Wednesday, June 15, 2011

Malnutrition Center

A team from Florida came this weekend; they will be here for a week. On Monday and Tuesday, we went with the team to the malnutrition center in San Jose.
Guatemala has some of the highest malnutrition rates in the world. The average 9 year old here is at least 2 inches shorter than nine year olds everywhere else in the world because of malnutrition. 

The malnutrition center that we went to has children ranging from birth to 11 years old. The majority of the kids are babies. There used to be 200 children served there but because of lack of funding and various problems, the number dropped drastically. Currently, Pastor Mike's home church is supporting the center and has provided for the center to take care of 73 kids (I think that's the number)! There is one doctor who sees the children. There are various women who live and work there to take care of these children's needs and to "re-feed" them. the children are divided by age into separate rooms. Some children are sent there after doctors have told their parents that the child is going to die. Others are dropped of by their mothers who simply can't take care of them. One set of siblings were recently dropped off by their father because their mother had died during child birth and he could not afford to properly feed them.... he does hope to come back and get them when they regain health.

The first room I went into was the "Canaries", the infant room. There are 2 women who take care of the 20 infants.... If you've ever had children, you can imagine what these women must do and just how huge of a task this is. The children are all on doctor prescribed diets. They have to have specific formulas and bottles 4 times a day. This does not include breakfast, lunch, and dinner. These 2 women have to keep 20 childrens' diapers changed. They have to get the children up, bathed each morning, dressed, beds stripped and thoroughly cleaned, fed, bottles washed, diapers changed.... As you can imagine, they literally NEVER stop. It is literally all they can do to keep up with the basic things. They do a wonderful job at it. However, with that many children, they do not actually have time or the ability to hold the babies. 
Studies after studies have shown just how detrimental it is to infant growth and development to not encounter human contact. When it is feeding time on an average day, over half of the kids are laid on the floor and hold their own bottles.... some only a few months old. When someone begins to cry, there is no one who is able to pick them up. It would be impossible for these women to rock each baby to sleep and to read them a bed time story. There is no time to stop and play or talk to the babies. Some of the babies are so sick that they have infant sized bodies and regular sized heads. Last year, a women volunteering with a missions team held a baby as it closed it's tiny eyes for the last time... 

We took the team there for 2 days to simply help. We helped feed, rock, change, wash, hold, and care for the babies. The most important thing we did was just love on these kids. There was one little girl that  I was immediately drawn to. Her name was written on the white board above her crib, Sandra. Her date of birth as well as date of arrival to the center was also written. Sandra was 2 years old and had only been at the center for 4 days. Her mother had dropped her off because doctors had said that she basically had no hope. She was in the infant wing because she was SO tiny and so, so sick. Her eyes told an deep story of fear, sorrow, and suffering. At 2 years old, Sandra could not hold herself up to sit; she could not talk; she could not crawl, she did not play at all; she couldn't even eat much because the act of eating made her sick. Sandra was so sad..... On Monday, I held her all day. She just laid in my arms and looked up at me. Whenever I tried to lay her down, she would scream. Mothers know about the different cries a baby has... this cry was so unique and just screamed "help me".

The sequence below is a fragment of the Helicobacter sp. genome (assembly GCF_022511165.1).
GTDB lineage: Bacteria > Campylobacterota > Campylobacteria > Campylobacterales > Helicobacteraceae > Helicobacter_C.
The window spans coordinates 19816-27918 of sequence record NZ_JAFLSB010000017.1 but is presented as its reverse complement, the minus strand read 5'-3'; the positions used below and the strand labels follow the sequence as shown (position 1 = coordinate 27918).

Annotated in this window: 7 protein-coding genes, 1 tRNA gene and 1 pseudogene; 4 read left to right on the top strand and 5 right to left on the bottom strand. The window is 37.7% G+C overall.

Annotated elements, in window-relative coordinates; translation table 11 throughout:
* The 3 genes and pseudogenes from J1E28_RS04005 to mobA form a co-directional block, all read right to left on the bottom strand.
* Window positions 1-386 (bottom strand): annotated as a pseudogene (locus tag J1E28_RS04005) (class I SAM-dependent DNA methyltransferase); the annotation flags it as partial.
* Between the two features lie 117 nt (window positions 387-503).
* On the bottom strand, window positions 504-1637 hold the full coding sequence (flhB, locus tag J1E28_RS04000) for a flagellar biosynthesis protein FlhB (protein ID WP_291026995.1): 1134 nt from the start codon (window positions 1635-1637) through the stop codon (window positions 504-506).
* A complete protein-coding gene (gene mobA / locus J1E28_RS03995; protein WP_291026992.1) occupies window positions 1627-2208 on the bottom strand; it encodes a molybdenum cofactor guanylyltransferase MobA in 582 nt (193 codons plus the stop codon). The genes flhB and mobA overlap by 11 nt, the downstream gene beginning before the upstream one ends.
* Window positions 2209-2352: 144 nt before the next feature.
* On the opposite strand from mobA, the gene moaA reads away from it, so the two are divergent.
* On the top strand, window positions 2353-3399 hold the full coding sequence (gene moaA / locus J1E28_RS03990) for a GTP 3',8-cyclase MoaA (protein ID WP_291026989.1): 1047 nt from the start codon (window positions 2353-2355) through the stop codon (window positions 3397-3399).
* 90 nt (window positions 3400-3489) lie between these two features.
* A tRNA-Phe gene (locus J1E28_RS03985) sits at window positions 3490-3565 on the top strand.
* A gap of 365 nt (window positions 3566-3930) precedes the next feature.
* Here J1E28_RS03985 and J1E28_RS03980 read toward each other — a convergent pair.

Monday & Tuesday afternoon, I tried to put Sandra down for a nap with the other children (when it was time for the team to leave). She grabbed my hair with both hands, clinching onto me, and wrapped her legs around me. She screamed so loudly and would not let go.... Her eyes begged me to stay. She screamed and cried.... as I had to leave her. This child has nothing constant in her life. Her mother has left her, the nurses must quickly come and go, and now I have to leave her. She has nothing to hold onto or depend on. She is scared and looking at me, an adult, to help her. That was the worst feeling in the world. I cried having to walk out of the room, leaving a helpless child scared and alone. 

I know that all of these children are at the center to regain their health so that they can actually survive. It is just so sad to watch and worry. I know that God is working in this place, it is so evident. These women who work for barely nothing are gifts directly from God. The doctors who volunteer to save lives here are sent directly from God. I pray that by just holding these babies, we may be able to show them some sort of love as the arms of Jesus. 

One little boy was sent home Tuesday. He had been at the center for 9 months. He had finally gotten healthy enough that he was released back to his parents. His parents cried as the doctors completed the final check-up. There was so much joy in that moment. I looked back through the glass at crying little Sandra and knew that at least she had hope....


  1. Sid bring me Sandra Home!!!!!

  2. Sidney,
    I read your post. I think what you are doing is amazing!
    Love you,